Signs as kids shows
  • Aries:That's so Raven
  • Taurus:iCarly
  • Gemini:Hannah Montana
  • Cancer:Lizzie McGuire
  • Leo:Suite Life of Zack and Cody
  • Virgo:Zoey 101
  • Libra:Sabrina the Teenage Witch
  • Scorpio:Kim Possible
  • Sagittarius:Powerpuff Girls
  • Capricorn:Wizards of Waverly Place
  • Aquarius:Hey Arnold
  • Pisces:Sailor Moon

George Harrison in the gardens of Friar Park, screen capped from Living in the Material World

“You know, I’ve always been intrigued with George’s, quote, ‘spirituality,’ which is absolutely essential to him. But, you know, here he does ‘Living in the Material World.’ So he was caught these two worlds, a very spiritual world and a very material world. And they’re both, I think, related in the sense that it’s about finding the beauty in the real world. To create, to make the real world as beautiful as it can be. And that’s, I think, what he was doing in Friar Park. He created such, you know, exquisite beauty there. But there was nothing airy fairy about it. And it wasn’t about somebody snapping his fingers, and having somebody else do it for him. He had to to do the work.” - Terry Gilliam, Living in the Material World

“When I visited George there in the spring of 2001, he was already marked by his illness. Still he absolutely needed to show me the changes in the park… Because he wasn’t that fit anymore, we used a little golf cart. We drove along the winding paths peacefully, and I listened with great interest to his passion speeches about the Canadian goldenrod, indigenous rhododendron bushes or the little bamboo forest that transported the visitor into a Japanese Zen garden for a few moments. It was like a botanical tour. He knew every centimeter of his estate and much of it was planted and tended to by himself and Olivia personally. Helpfully by his side at the beginning was his gardener Morris, with whom George as a gardener in disguise had a close friendship. After his retirement a nursery took over the job, George registered immediately when a flower pot wasn’t at the right place or if some leaves on a shrub showed signs of a fungus.
After a while we came to a place where different types of grass grew that I had never seen before. George stopped the cart and looked at the softly swaying grass for a long time. After a while he turned to me.
‘You know, it took many, many years until I understood that this grass has a special meaning to me. Somehow I feel connected to it. So when I’m not here anymore, than you just have to imagine me as a swaying sea of grass and then I’ll be close to you.’
I must have looked rather clueless. For one, it was news to me that he had a special relationship with grass, and for another I didn’t like the idea one bit that George might soon no longer be here.
George seemed to guess my thoughts. ‘Grass isn’t just grass. There are thousands of different types, soft, hard, long short. I love these big fields with the long, soft grass, the waves when the wind sweeps through them. How much easier would our life be if we could learn from these observations? Just give in to the wind of life and not always resist it. You know what I mean?’ George laughed mischievously.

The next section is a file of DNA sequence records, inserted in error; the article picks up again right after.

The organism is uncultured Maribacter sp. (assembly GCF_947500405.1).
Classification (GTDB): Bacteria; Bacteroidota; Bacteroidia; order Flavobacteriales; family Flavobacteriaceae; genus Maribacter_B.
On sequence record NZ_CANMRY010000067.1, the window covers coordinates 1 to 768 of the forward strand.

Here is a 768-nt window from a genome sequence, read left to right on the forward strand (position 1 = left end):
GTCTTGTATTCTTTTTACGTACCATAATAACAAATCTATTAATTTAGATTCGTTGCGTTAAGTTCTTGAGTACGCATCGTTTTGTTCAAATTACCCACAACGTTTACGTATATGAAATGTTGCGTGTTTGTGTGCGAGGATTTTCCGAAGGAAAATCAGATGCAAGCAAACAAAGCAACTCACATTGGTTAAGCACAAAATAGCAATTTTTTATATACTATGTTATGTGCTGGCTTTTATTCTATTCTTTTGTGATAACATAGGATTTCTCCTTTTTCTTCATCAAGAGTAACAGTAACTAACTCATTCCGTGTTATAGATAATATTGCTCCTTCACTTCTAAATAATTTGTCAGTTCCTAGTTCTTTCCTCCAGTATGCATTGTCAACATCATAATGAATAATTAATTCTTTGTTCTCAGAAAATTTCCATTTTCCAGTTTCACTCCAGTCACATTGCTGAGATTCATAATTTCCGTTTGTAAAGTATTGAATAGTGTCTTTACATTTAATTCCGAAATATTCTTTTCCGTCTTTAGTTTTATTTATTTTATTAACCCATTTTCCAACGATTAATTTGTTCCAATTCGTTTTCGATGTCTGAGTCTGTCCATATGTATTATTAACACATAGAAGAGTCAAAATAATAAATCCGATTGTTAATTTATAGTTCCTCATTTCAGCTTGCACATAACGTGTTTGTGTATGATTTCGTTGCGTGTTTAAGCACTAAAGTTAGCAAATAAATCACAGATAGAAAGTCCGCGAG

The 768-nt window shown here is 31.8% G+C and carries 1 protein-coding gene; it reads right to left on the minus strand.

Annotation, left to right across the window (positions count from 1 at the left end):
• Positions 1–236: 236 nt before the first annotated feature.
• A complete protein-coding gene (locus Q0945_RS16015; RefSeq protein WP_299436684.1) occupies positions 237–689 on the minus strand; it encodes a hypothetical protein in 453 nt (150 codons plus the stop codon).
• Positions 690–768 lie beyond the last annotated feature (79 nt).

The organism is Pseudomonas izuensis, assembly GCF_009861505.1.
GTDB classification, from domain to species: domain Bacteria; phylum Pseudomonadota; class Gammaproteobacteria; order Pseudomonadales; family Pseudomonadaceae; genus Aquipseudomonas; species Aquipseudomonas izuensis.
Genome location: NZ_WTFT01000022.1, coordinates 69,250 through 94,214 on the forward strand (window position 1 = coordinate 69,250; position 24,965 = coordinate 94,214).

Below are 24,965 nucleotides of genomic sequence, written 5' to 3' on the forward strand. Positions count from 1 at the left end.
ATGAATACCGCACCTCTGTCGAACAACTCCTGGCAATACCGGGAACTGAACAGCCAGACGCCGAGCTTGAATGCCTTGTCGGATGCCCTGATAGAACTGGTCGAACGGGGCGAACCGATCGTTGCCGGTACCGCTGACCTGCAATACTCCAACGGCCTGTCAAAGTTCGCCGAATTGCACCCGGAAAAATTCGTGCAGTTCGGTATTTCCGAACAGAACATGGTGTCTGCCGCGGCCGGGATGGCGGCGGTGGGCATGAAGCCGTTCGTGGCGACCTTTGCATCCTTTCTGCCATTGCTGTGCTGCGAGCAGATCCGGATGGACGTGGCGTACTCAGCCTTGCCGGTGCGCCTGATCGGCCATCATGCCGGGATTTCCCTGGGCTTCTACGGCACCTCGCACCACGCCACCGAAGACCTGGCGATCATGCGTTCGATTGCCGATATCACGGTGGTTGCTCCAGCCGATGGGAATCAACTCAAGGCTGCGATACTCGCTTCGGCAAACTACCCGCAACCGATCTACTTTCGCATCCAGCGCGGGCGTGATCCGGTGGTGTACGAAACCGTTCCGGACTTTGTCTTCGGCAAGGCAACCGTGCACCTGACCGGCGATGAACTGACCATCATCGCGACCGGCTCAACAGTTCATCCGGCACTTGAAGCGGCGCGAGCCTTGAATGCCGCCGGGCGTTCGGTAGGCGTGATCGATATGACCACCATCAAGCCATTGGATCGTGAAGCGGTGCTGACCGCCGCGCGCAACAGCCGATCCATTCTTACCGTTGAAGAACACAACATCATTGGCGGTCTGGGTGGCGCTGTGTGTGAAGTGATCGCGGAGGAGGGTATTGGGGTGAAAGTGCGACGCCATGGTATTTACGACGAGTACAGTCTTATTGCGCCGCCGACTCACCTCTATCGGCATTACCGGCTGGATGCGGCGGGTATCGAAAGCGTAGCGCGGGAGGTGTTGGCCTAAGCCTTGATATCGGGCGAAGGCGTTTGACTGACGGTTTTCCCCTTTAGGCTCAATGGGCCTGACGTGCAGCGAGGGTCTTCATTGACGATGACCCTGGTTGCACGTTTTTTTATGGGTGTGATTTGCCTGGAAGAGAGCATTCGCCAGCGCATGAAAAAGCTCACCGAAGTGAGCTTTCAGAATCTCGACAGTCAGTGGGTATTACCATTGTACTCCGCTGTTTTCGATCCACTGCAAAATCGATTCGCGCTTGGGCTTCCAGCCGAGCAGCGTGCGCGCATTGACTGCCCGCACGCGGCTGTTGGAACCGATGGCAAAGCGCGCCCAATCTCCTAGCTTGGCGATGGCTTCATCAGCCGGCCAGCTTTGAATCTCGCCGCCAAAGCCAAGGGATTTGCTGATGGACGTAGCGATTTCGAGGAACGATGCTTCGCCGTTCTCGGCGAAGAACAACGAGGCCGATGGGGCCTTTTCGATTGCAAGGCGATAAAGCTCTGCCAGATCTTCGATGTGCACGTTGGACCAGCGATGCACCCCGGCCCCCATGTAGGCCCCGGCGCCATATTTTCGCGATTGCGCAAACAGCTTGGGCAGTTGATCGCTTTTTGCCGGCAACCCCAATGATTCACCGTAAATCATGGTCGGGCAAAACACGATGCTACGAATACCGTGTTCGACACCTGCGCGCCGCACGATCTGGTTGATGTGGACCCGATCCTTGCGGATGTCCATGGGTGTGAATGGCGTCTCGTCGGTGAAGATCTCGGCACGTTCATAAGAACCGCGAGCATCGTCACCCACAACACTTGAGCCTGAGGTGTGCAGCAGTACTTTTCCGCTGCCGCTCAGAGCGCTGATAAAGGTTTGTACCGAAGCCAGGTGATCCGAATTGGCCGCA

I understood all too well what the wise, heavily breathing philosopher George was trying to tell me. We were driving around for a while in the golf cart, George at the wheel, when he suddenly stopped again.
‘Now look at that. You have to do everything yourself.’
I didn’t even know what George meant. The garden looked immaculate.
‘That little tree there. Just laying there when it should have been planted already. They forgot that birch tree. It’s going to die.” While he grumbled to himself, he climbed out of the vehicle to take a closer look at the little tree.
“Wait here for a minute, Klaus, I’ll be right back.’
He shuffled around the corner, and a short while later I heard the sound of an approaching motor. Aha, I thought, George found an employee to do this for him. But when the vehicle came around the corner, good old George himself sat at the wheel of the small dredger.
‘Go and get a big bucket of water over there,’ he called to me, ‘it was too heavy for me to lift with this thing.’
He told me where to go.
When I brought the bucket of water, George had already dug a large hole. He grinned down at me contentedly from his mini dredger.
‘Could you please pour half the water into the hole?’ He was breathing heavily and I saw small drops of perspiration on his forehead.
‘George, leave it, I’ll do it.’
‘No, no, Klaus, let me do. I’m okay.’ George carefully lifted the birch with the dredger and swung it to the left to place it over the hole. ‘It has to be planted or it will dry up, and the gardening troupe won’t be back for another two days. Can you carefully tilt the birch down so that the roots are in the hole? Or wait, let me do that, I know how it’s done.’
Slowly, he climbed out of the dredger to then lovingly place the young tree into its designated hole.
‘Now you can put the soil on it, so that it’s in tight. You have to put it on in a circular motion.’
I slowly shovelled the soil around the tree.
Then George took bucket, which was now only half full and therefore no longer so heavy. Slowly he watered the problem child from all sides. ‘Alright, that’s enough now.’ Then he patted the tree trunk and smiled. ‘Good boy, now we both feel better again.’” - translated from Warum spielst du Imagine nicht auf dem weißen Klavier, John? by Klaus Voormann [x]

so this blog has reached 2000 followers..

Thanks to warmflatsoda for being our 2000th follower.

I’d like to highlight that anyone who follows this blog is insane. But I am by far the most insane for even running it.